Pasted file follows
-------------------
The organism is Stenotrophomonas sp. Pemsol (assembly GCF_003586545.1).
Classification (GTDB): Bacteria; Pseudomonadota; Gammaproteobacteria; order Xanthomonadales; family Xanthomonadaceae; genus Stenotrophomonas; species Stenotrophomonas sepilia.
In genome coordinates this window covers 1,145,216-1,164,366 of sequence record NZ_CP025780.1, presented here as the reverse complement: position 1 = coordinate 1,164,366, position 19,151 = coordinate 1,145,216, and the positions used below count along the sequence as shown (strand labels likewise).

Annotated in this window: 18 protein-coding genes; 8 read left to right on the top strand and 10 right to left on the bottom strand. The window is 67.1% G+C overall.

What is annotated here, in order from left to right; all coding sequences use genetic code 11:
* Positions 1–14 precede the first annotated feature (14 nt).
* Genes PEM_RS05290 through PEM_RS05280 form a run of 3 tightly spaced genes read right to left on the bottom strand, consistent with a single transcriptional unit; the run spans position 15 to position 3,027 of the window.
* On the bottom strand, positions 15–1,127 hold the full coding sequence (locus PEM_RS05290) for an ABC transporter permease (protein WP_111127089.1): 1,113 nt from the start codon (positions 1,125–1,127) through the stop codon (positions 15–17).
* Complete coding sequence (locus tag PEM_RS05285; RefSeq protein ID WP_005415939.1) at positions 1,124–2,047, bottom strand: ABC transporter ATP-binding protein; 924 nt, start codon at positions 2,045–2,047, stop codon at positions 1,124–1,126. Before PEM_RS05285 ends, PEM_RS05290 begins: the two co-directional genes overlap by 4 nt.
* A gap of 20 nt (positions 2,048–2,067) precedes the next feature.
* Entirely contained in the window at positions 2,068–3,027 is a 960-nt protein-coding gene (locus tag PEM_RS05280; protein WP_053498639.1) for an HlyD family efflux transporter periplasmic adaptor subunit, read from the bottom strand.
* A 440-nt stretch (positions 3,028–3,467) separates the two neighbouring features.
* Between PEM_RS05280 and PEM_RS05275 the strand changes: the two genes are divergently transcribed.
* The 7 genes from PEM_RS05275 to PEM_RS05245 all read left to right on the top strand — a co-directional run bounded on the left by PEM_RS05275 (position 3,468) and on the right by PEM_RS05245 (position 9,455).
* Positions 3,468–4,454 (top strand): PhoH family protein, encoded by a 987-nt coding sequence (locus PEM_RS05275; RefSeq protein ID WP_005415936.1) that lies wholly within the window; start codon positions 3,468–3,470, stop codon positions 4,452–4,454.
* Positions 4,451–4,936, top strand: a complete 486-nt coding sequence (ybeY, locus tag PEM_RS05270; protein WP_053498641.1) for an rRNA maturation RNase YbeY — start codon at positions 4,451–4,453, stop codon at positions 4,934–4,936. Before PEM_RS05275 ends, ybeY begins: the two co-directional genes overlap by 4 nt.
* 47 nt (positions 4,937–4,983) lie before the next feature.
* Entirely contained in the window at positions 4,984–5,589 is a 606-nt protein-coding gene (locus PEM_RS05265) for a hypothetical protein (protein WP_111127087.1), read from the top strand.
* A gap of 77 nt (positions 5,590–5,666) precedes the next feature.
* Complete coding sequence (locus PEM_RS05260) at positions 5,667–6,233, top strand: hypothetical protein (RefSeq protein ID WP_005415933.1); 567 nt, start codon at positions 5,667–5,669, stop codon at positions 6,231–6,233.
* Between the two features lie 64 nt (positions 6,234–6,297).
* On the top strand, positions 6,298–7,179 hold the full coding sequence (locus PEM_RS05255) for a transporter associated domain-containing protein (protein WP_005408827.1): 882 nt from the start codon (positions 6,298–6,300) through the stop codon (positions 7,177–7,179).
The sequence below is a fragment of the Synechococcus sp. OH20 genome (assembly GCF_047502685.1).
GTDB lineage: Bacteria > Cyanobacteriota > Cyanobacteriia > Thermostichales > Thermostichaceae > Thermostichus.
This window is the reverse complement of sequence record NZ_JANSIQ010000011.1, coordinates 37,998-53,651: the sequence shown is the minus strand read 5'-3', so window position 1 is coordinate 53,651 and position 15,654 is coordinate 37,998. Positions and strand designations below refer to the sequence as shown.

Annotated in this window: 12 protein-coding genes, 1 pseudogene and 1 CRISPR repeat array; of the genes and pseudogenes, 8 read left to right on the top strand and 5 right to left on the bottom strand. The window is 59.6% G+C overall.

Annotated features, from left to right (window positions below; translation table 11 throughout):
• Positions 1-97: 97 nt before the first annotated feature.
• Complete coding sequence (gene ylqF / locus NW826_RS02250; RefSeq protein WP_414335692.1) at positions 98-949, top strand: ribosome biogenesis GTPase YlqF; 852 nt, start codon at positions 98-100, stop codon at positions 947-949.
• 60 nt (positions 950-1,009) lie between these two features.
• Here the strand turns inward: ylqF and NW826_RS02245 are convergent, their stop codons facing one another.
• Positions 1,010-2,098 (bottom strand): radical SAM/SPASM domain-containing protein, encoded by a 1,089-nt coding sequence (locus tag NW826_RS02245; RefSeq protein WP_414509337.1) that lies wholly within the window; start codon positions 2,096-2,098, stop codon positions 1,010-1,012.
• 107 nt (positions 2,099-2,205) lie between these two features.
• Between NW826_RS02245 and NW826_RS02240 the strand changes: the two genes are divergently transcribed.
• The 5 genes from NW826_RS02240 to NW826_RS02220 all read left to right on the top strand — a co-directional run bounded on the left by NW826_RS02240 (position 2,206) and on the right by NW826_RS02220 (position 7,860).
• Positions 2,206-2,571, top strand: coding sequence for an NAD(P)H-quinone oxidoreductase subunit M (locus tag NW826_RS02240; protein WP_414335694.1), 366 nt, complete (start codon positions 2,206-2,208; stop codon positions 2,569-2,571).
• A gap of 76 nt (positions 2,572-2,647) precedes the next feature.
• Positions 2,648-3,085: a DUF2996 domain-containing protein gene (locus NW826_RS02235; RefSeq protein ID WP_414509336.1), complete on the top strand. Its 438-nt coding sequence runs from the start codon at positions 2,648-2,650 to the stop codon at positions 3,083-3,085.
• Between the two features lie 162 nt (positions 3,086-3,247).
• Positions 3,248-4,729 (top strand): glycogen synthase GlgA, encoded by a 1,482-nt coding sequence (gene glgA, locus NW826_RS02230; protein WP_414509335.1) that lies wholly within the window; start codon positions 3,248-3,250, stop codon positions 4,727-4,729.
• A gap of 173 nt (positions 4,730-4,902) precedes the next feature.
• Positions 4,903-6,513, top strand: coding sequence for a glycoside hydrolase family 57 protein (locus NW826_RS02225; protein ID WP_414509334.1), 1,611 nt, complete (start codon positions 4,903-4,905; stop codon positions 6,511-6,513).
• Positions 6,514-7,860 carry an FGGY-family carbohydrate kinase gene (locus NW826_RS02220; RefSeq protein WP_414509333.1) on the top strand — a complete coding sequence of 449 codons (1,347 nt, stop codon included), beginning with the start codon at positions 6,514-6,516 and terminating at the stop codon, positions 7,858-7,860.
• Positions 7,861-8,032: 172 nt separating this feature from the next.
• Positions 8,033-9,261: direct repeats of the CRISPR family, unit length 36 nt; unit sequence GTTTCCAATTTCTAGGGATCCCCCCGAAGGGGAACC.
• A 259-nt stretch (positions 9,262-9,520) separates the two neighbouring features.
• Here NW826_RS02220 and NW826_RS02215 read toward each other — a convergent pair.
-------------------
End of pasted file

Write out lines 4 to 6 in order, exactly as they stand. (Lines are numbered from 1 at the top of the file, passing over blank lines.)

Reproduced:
Annotated in this window: 18 protein-coding genes; 8 read left to right on the top strand and 10 right to left on the bottom strand. The window is 67.1% G+C overall.

What is annotated here, in order from left to right; all coding sequences use genetic code 11:
* Positions 1–14 precede the first annotated feature (14 nt).